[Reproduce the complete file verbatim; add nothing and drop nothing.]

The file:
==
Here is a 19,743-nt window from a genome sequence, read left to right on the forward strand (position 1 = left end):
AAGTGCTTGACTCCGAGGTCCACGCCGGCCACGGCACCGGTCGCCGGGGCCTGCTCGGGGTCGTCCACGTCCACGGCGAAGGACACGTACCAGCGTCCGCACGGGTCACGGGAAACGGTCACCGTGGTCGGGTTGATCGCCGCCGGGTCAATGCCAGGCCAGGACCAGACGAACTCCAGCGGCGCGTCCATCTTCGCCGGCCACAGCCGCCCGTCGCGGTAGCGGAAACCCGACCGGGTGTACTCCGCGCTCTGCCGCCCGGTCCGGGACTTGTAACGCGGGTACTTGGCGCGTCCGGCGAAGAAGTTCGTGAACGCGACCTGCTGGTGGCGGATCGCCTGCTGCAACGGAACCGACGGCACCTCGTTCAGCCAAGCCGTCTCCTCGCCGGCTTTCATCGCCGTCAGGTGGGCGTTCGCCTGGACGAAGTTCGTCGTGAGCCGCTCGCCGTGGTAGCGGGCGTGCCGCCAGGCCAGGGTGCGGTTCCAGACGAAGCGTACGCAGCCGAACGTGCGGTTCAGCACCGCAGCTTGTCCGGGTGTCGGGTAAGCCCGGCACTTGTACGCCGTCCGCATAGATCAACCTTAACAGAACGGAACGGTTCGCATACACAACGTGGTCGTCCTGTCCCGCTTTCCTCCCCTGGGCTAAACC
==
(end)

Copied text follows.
Here is a 19,743-nt window from a genome sequence, read left to right on the forward strand (position 1 = left end):
AAGTGCTTGACTCCGAGGTCCACGCCGGCCACGGCACCGGTCGCCGGGGCCTGCTCGGGGTCGTCCACGTCCACGGCGAAGGACACGTACCAGCGTCCGCACGGGTCACGGGAAACGGTCACCGTGGTCGGGTTGATCGCCGCCGGGTCAATGCCAGGCCAGGACCAGACGAACTCCAGCGGCGCGTCCATCTTCGCCGGCCACAGCCGCCCGTCGCGGTAGCGGAAACCCGACCGGGTGTACTCCGCGCTCTGCCGCCCGGTCCGGGACTTGTAACGCGGGTACTTGGCGCGTCCGGCGAAGAAGTTCGTGAACGCGACCTGCTGGTGGCGGATCGCCTGCTGCAACGGAACCGACGGCACCTCGTTCAGCCAAGCCGTCTCCTCGCCGGCTTTCATCGCCGTCAGGTGGGCGTTCGCCTGGACGAAGTTCGTCGTGAGCCGCTCGCCGTGGTAGCGGGCGTGCCGCCAGGCCAGGGTGCGGTTCCAGACGAAGCGTACGCAGCCGAACGTGCGGTTCAGCACCGCAGCTTGTCCGGGTGTCGGGTAAGCCCGGCACTTGTACGCCGTCCGCATAGATCAACCTTAACAGAACGGAACGGTTCGCATACACAACGTGGTCGTCCTGTCCCGCTTTCCTCCCCTGGGCTAAACC